Wednesday, August 12, 2015

Review of "By the Hand of Mormon"

To all of my faithful readers, I apologize for being away from the blog for several weeks. Many things have been going on in my life, among them registering for school which unfortunately also included establishing my residency in the state of Utah, an appellation that I am not proud of. But, you have to do what you have to do. Now that that is completed, I am happy to state that I will be blogging more frequently, at least twice a week. Also, I may be switching to a wordpress format soon, so just giving you a heads up.

After finishing up "The Inevitable Apostasy and the Promised Restoration" by Tad R. Callister, i struggled to pick a new book from my library to read, but I eventually chose "By the Hand of Mormon: The American Scripture that Launched a New World Religion" by Terryl Givens. A little background on the author, Terryl Givens is a professor of English and Religion at the University of Richmond, and the author of 11 books, with the 12th in process of being printed. A theologian, historian, and man of letters, Givens is known to be very meticulous with his scholarship, and shows himself to be very unbiased and lets the evidence speak for itself, allowing the reader to draw his or her own conclusions (if I did not know that Givens was a Mormon from reading his book, I would not have known after reading it.) In my estimation, Givens is the St. Augustine of Mormonism; Blake Ostler is the St. Thomas Aquinas of Mormonism. Hopefully both can write together at some point.

In this book, Givens focuses on three important things: 1. How the Book of Mormon came into existence 2. What was its meaning to the early members of the Latter-day Saint movement 3. What is its importance today.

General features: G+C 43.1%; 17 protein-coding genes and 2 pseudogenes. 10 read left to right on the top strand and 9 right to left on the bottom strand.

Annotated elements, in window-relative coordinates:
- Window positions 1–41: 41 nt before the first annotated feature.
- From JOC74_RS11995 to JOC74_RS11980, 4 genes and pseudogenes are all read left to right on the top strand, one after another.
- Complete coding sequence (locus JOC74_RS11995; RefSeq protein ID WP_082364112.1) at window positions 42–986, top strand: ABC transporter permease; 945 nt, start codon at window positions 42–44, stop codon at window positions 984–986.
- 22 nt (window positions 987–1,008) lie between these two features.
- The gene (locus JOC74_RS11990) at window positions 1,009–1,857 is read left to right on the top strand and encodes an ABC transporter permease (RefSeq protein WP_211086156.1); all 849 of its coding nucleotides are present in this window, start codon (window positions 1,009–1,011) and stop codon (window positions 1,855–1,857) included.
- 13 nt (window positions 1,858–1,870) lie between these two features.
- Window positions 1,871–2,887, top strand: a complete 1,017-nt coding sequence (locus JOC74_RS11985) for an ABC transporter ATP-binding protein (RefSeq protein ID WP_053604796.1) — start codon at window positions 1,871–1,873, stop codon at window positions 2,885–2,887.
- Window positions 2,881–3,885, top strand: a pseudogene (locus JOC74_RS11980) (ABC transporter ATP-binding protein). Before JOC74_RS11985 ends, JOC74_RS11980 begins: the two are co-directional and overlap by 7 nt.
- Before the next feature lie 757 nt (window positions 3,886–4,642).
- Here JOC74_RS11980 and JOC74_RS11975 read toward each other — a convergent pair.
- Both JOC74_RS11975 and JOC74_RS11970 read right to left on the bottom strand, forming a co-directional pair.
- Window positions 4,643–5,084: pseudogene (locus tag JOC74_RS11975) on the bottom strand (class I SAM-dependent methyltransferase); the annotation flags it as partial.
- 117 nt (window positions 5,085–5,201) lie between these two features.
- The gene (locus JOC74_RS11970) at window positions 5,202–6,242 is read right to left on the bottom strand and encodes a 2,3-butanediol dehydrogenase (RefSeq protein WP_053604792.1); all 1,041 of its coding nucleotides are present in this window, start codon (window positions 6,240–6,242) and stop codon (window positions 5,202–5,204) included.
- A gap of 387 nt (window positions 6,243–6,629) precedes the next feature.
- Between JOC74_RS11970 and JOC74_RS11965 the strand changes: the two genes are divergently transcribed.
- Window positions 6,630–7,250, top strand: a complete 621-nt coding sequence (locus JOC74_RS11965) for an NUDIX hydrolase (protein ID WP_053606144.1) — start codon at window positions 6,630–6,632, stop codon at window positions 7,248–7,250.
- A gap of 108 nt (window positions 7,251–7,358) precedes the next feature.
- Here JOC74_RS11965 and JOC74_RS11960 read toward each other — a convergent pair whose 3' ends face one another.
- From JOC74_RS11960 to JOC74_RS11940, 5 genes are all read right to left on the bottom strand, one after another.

On the first point, Givens points out the traditional story of the obtaining of the plates from the Angel Moroni by the Prophet Joseph Smith, but adds in that Joseph was often lectured by the angel for his weakness, and at one point even struck by the angel for attempting to take the plates before the time was right. He points out that the seer stone was used during translation (the LDS Church recently talked about that here), and that the Prophet dictated hour after hour with no need of being reminded where he left off. Suffice it to say in terms of translation of the book, there are really only two options: Joseph Smith translated it by the gift and power of God, or he is the best fraud of all time. Impressive either way.

The second point was very interesting, because it brought to the forefront something I had known about for some time, but had not really thought about. In the Church, and in life most of the time, we think that things have always been done a certain way because we have only known of them being done a certain way. Take the missionary lessons for instance. Today, we start with lesson 1, which encompasses who God is, the ministry of Jesus of Nazareth, the Great Apostasy, and finally the Restoration. However, the first missionaries did not teach that way. Instead, they showed the Restoration had happened through a return of the age of miracles, which the Book of Mormon itself was an evidence. My colleague and friend Dr. Daymon Smith has written 5 volumes on this, and his views are quite antithetical to Givens and mine, but worth the read anyway.

The third and final point was about how the Book of Mormon is used today. Here Givens talks about dialogic revelation, which is a fundamental idea in the Latter-day Saint movement. He talks about the fact the ultimately the Book of Mormon conveys a message that is often overlooked. That i that God has spoken to people throughout human history, and he continues to do so today. But this speaking is not contained to prophets and apostles alone; the heavens are opened to you. This something that Givens also talks about in his other works, but he lays it out well in this brief ending chapter.

Givens also touches on how the Book of Mormon has been shown to be historical by evidence in archaeology, as well as the text itself with its linguistic complexity. Again, Givens shows evidence, but does not claim to prove anything by these things. But, the evidence is sufficient enough that one can legitimately claim the Book of Mormon is an ancient text rather than a 19th century myth.

I highly recommend this and all of Dr. Givens other works. 5 stars out of 5 stars.

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